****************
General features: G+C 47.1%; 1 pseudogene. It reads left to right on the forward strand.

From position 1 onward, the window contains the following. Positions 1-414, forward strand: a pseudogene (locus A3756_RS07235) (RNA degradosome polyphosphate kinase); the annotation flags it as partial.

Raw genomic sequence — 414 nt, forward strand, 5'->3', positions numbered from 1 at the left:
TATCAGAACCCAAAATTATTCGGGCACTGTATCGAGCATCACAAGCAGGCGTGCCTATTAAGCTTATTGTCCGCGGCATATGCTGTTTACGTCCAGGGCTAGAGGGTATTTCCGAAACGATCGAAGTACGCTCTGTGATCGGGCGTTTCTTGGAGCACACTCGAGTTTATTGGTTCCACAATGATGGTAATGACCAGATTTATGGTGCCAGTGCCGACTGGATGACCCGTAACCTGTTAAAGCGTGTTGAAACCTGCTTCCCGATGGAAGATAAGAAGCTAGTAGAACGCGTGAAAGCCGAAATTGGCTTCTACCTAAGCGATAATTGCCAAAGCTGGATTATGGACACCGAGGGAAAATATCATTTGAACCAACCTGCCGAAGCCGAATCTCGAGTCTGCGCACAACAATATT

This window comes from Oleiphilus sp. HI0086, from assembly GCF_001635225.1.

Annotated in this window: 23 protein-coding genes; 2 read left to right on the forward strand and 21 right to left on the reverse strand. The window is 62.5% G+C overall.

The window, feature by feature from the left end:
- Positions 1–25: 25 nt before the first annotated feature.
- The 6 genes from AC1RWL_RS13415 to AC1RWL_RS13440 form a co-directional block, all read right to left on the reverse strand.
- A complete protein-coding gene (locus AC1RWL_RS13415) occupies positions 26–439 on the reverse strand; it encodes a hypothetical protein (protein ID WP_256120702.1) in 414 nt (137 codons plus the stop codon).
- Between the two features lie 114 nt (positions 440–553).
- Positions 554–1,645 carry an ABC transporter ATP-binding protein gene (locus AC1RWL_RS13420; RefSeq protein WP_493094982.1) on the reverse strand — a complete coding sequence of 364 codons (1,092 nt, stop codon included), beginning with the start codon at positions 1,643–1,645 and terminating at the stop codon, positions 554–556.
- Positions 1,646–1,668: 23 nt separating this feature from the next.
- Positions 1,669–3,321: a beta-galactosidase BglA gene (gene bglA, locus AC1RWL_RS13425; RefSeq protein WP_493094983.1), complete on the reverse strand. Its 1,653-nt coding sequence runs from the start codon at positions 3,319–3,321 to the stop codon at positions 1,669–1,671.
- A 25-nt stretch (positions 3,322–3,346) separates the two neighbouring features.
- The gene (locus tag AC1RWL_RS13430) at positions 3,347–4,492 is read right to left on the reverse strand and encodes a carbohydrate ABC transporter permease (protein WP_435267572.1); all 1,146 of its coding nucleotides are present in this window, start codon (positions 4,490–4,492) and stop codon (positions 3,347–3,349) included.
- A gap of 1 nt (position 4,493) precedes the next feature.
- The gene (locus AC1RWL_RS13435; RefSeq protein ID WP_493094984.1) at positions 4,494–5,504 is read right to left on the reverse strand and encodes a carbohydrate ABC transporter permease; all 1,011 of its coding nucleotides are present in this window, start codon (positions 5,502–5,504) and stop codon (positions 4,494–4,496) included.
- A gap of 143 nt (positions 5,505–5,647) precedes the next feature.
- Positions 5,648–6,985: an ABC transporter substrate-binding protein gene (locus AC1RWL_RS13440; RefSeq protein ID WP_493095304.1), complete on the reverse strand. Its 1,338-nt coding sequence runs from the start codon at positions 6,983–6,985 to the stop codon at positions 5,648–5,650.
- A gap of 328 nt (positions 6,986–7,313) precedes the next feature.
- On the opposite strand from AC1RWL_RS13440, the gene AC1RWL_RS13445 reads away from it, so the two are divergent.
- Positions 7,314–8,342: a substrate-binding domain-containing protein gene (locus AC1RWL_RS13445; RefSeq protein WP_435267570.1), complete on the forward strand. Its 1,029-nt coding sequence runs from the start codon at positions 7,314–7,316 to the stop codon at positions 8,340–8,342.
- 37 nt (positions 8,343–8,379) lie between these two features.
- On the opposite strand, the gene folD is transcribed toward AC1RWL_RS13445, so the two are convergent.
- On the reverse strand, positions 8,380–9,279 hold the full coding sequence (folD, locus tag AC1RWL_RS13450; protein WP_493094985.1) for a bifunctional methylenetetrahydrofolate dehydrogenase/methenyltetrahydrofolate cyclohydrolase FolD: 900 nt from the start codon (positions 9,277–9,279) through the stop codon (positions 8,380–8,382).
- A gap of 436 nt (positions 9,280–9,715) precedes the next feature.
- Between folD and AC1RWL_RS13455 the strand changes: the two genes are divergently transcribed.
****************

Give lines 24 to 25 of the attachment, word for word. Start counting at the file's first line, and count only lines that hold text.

- 37 nt (positions 8,343–8,379) lie between these two features.
- On the opposite strand, the gene folD is transcribed toward AC1RWL_RS13445, so the two are convergent.